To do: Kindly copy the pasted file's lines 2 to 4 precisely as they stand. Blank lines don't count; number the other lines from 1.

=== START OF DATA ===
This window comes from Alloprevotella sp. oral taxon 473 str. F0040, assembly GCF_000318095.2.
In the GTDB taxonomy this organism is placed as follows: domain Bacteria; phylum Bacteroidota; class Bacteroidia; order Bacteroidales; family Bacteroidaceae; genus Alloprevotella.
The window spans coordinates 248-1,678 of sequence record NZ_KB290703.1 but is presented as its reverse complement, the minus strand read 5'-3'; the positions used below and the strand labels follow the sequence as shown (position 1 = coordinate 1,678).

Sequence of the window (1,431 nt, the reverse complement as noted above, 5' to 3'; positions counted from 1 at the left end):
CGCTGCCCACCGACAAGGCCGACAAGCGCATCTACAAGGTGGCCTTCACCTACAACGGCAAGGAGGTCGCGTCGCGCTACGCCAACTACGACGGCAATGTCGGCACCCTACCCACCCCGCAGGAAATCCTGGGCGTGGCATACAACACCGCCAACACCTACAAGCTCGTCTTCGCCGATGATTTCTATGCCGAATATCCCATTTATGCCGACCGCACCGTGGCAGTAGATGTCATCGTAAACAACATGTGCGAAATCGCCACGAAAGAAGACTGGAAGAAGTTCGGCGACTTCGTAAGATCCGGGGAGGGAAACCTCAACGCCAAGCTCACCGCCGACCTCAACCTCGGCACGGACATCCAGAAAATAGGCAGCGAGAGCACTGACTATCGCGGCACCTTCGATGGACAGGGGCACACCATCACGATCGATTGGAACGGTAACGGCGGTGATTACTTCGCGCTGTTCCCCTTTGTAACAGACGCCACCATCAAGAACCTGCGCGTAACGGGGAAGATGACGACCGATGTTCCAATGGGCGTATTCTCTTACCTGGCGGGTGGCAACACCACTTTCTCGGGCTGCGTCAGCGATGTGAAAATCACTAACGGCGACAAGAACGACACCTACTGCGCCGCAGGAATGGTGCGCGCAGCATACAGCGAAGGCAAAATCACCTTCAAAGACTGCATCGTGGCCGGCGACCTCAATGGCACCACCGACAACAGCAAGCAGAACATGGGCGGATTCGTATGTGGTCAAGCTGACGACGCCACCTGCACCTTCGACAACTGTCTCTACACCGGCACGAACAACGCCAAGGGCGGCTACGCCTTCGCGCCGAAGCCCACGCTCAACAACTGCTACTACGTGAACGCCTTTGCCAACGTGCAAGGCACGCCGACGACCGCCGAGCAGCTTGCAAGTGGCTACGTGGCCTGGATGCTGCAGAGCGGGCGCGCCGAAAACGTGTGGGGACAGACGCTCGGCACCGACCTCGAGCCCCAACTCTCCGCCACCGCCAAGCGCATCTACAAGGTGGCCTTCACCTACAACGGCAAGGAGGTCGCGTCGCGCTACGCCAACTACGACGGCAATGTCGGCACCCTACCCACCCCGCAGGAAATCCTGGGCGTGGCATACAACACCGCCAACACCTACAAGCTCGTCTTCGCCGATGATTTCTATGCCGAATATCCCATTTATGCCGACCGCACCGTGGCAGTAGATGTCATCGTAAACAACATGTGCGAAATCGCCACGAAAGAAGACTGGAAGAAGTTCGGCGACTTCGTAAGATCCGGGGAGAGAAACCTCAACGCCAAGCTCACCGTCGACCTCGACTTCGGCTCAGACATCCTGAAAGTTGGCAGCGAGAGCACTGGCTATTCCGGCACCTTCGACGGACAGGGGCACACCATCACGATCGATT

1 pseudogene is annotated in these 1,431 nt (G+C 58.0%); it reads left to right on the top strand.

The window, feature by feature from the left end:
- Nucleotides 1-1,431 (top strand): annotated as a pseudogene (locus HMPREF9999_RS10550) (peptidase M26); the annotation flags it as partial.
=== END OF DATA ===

In the GTDB taxonomy this organism is placed as follows: domain Bacteria; phylum Bacteroidota; class Bacteroidia; order Bacteroidales; family Bacteroidaceae; genus Alloprevotella.
The window spans coordinates 248-1,678 of sequence record NZ_KB290703.1 but is presented as its reverse complement, the minus strand read 5'-3'; the positions used below and the strand labels follow the sequence as shown (position 1 = coordinate 1,678).

Sequence of the window (1,431 nt, the reverse complement as noted above, 5' to 3'; positions counted from 1 at the left end):